We stick by the idea that most brewers, or most craft brewers — cut it how you like — are motivated more by passion than greed.
But let’s unpack that word ‘passion’ a bit: it doesn’t necessarily mean gibbering, cultish fervour. How many people are really passionate about what they do to pay the rent? But plenty of people have jobs they find interesting, stimulating and enjoyable; and, if they didn’t, would probably go and do something else instead.
That’s not to say that someone who starts a brewing business doesn’t hope that, at the very least, the venture will cover its costs, and that they don’t set out with the dreams of making a few quid down the line.
We’re not completely convinced there’s a trubocalypse underway, not least because most ‘normal’ pubs and the people who drink in them aren’t remotely interested in the politics of unfined beer. The following recent Twitter exchange, however, suggests there might well be an issue at the specialist end of the market (click the date below to read the whole thread):
Now, half-arsed bar staff have been using ‘It’s meant to be like that’ as a deflection probably for as long as beer has been sold — we remember being given a pint of vinegar in a pub in Salisbury and the chap behind the counter insisting ‘real ale is meant to have a tang to it’ — but this new angle on the same wheeze isn’t good news.
Perhaps hazy-beer-brewers labelling their products with a warning is no longer sufficient — maybe breweries who want their beer served bright should also state that clearly on the pump-clips and keg lenses, and shout about it on social media? It would be difficult for bar staff to say ‘Oh, it comes hazy’ if the point-of-sale material states boldly otherwise. And there’s plenty of historical precedent:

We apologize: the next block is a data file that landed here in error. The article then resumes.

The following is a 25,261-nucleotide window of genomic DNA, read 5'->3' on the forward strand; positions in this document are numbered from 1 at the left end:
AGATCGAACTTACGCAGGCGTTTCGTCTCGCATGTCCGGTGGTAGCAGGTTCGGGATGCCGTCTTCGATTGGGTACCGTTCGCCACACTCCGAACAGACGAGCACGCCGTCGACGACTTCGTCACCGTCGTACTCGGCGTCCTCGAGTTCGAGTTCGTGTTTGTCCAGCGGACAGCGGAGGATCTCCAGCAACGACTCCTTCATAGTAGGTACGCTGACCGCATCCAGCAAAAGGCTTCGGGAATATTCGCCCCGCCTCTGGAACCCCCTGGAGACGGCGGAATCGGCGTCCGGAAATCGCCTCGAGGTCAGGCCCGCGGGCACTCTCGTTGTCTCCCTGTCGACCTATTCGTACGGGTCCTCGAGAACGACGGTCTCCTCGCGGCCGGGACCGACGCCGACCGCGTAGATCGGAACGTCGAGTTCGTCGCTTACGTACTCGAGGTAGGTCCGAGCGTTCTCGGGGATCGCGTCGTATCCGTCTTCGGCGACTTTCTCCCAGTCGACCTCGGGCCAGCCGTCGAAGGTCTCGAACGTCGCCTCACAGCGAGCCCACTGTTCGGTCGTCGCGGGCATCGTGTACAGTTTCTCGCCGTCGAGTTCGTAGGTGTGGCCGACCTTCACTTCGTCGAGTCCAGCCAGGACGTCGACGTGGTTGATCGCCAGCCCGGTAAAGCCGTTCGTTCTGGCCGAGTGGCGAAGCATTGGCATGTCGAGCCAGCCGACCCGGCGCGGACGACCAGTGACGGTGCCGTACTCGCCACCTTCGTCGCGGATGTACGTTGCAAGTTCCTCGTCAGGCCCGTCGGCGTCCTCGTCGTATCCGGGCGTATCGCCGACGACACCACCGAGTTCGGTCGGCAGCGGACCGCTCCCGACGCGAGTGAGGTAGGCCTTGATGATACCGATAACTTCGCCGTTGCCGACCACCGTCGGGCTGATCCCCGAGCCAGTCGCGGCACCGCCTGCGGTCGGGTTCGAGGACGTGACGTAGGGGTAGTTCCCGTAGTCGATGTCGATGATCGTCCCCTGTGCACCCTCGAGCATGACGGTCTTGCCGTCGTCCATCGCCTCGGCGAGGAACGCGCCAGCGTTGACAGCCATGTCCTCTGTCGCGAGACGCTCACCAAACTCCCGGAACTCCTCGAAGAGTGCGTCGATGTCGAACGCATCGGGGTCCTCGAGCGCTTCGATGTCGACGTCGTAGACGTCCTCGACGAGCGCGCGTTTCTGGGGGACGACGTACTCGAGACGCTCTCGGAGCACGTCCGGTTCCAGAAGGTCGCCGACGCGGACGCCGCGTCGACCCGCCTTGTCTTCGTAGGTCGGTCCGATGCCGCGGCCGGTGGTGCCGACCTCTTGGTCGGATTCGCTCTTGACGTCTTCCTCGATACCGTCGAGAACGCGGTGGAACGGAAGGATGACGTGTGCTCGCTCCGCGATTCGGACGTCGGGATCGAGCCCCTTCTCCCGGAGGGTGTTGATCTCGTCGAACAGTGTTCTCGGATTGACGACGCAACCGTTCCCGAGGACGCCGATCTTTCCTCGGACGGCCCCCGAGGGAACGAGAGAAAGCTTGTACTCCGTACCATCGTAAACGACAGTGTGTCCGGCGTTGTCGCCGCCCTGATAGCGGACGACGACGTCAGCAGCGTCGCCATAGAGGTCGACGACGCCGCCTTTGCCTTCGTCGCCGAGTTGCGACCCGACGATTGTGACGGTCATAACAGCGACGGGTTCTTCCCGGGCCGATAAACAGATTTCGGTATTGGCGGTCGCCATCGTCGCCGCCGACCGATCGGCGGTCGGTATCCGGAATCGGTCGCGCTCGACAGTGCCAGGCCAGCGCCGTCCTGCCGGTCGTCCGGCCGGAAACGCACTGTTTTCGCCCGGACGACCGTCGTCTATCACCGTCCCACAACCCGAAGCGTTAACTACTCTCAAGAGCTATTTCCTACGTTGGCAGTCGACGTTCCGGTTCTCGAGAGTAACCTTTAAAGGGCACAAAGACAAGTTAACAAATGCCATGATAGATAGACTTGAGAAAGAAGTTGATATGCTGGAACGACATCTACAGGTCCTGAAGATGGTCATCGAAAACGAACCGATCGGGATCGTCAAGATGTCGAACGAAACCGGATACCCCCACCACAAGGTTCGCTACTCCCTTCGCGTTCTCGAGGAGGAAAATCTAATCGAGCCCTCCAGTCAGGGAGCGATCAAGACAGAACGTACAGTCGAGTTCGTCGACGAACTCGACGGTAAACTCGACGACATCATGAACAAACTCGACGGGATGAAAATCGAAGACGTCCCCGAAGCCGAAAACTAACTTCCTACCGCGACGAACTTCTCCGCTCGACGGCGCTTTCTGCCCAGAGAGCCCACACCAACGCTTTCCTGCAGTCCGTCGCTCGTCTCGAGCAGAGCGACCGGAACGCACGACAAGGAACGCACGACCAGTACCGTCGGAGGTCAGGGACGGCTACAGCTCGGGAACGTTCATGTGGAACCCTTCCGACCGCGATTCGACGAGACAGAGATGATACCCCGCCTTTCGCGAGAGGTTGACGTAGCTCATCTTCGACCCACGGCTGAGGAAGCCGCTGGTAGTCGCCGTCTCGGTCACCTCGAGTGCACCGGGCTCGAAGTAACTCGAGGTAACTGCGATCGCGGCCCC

Cloudwater specifically has another problem: that name, which rather implies that all its beers might be ‘fantastically cloudy‘.
When we’re asked what we want from British beer culture we tend to say ‘Variety,’ but what exactly does that mean?
The story of Brew Britannia is arguably that of the journey — dare we say of progress? — from homogeneity to variety. A Which? magazine article from April 1972 sums up where thing were at back then:
Our tasters thought none smelt very strongly in the glass — none were either unpleasant or very pleasant… As far as taste went, the overwhelming impression of our tasters was that none of the keg beers had an very characteristic taste… We can see little reason for preferring one keg bitter to another…
Stumbling home the other night, we reached a conclusion: the biggest problem with ‘craft’ beer (def. 2) is that it gets us more drunk than ‘normal’ beer.
It’s a multi-pronged attack.
First, it seems to us generally stronger. Whereas old-school breweries are pushing best bitters at c.4%, trendier breweries tend to have as their flagship products pale ales and IPAs at 5-6% ABV.
Then, secondly, that almost inevitably forces special releases and one-offs into high ABV territory and, let’s be honest, to people like us, those are all but irresistible, quite apart from the fact that big flavours paired with big booze often tastes so nice.
A while ago, we thought aloud about whether there was anyone talking or writing about beer with anything like the ability of Jamie Oliver or Delia Smith to mention a product and immediately cause it to sell out across the country.
Back in 2011, we joined Twitter because we were frustrated by the BBC’s blank refusal to mention beer in any substantial way on its flagship weekend cookery show Saturday Kitchen and wanted to join in a campaign to encourage them to reconsider. It didn’t really work.
In recent months, however, without much fanfare, Channel 4’s Sunday Brunch (another show following much the same template of light chat around a cooker) has done what we all wanted and made beer a semi-regular feature, with Ms. Warman as their in-house expert.